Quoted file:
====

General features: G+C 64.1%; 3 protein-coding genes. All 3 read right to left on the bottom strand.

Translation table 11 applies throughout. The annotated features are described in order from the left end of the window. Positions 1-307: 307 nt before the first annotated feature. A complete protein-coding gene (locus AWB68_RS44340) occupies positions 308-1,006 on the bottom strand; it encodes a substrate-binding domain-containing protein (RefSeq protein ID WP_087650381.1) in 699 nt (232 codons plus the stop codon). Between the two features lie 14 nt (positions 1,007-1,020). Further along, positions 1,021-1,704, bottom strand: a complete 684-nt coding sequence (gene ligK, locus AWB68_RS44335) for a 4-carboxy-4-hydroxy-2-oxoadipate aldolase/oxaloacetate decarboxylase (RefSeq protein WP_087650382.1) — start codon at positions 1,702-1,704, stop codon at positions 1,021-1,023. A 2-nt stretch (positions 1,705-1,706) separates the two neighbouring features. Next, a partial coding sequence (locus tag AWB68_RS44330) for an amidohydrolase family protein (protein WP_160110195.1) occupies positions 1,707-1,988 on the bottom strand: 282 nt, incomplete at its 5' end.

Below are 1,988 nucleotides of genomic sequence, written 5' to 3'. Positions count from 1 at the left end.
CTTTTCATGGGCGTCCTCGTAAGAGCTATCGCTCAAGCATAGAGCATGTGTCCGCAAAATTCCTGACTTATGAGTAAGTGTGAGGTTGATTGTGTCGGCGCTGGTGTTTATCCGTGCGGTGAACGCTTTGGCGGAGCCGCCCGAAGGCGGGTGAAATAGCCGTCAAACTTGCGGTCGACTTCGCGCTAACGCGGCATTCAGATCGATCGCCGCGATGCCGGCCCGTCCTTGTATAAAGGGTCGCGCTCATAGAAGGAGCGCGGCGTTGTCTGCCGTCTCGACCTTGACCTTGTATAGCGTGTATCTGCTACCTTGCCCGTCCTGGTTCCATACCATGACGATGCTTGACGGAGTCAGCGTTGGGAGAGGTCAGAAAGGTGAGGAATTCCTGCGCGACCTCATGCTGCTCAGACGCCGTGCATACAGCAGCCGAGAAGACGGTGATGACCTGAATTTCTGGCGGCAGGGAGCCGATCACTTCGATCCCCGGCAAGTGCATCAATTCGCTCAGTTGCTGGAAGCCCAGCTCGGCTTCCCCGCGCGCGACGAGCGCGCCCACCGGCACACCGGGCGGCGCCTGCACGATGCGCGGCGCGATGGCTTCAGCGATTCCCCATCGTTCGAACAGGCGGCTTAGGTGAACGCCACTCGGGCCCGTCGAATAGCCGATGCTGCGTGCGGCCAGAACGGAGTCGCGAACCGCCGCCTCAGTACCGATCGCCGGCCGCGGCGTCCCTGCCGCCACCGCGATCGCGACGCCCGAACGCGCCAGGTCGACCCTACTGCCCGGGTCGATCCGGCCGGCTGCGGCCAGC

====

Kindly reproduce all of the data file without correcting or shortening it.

General features: G+C 64.1%; 3 protein-coding genes. All 3 read right to left on the bottom strand.

Translation table 11 applies throughout. The annotated features are described in order from the left end of the window. Positions 1-307: 307 nt before the first annotated feature. A complete protein-coding gene (locus AWB68_RS44340) occupies positions 308-1,006 on the bottom strand; it encodes a substrate-binding domain-containing protein (RefSeq protein ID WP_087650381.1) in 699 nt (232 codons plus the stop codon). Between the two features lie 14 nt (positions 1,007-1,020). Further along, positions 1,021-1,704, bottom strand: a complete 684-nt coding sequence (gene ligK, locus AWB68_RS44335) for a 4-carboxy-4-hydroxy-2-oxoadipate aldolase/oxaloacetate decarboxylase (RefSeq protein WP_087650382.1) — start codon at positions 1,702-1,704, stop codon at positions 1,021-1,023. A 2-nt stretch (positions 1,705-1,706) separates the two neighbouring features. Next, a partial coding sequence (locus tag AWB68_RS44330) for an amidohydrolase family protein (protein WP_160110195.1) occupies positions 1,707-1,988 on the bottom strand: 282 nt, incomplete at its 5' end.

Below are 1,988 nucleotides of genomic sequence, written 5' to 3'. Positions count from 1 at the left end.
CTTTTCATGGGCGTCCTCGTAAGAGCTATCGCTCAAGCATAGAGCATGTGTCCGCAAAATTCCTGACTTATGAGTAAGTGTGAGGTTGATTGTGTCGGCGCTGGTGTTTATCCGTGCGGTGAACGCTTTGGCGGAGCCGCCCGAAGGCGGGTGAAATAGCCGTCAAACTTGCGGTCGACTTCGCGCTAACGCGGCATTCAGATCGATCGCCGCGATGCCGGCCCGTCCTTGTATAAAGGGTCGCGCTCATAGAAGGAGCGCGGCGTTGTCTGCCGTCTCGACCTTGACCTTGTATAGCGTGTATCTGCTACCTTGCCCGTCCTGGTTCCATACCATGACGATGCTTGACGGAGTCAGCGTTGGGAGAGGTCAGAAAGGTGAGGAATTCCTGCGCGACCTCATGCTGCTCAGACGCCGTGCATACAGCAGCCGAGAAGACGGTGATGACCTGAATTTCTGGCGGCAGGGAGCCGATCACTTCGATCCCCGGCAAGTGCATCAATTCGCTCAGTTGCTGGAAGCCCAGCTCGGCTTCCCCGCGCGCGACGAGCGCGCCCACCGGCACACCGGGCGGCGCCTGCACGATGCGCGGCGCGATGGCTTCAGCGATTCCCCATCGTTCGAACAGGCGGCTTAGGTGAACGCCACTCGGGCCCGTCGAATAGCCGATGCTGCGTGCGGCCAGAACGGAGTCGCGAACCGCCGCCTCAGTACCGATCGCCGGCCGCGGCGTCCCTGCCGCCACCGCGATCGCGACGCCCGAACGCGCCAGGTCGACCCTACTGCCCGGGTCGATCCGGCCGGCTGCGGCCAGC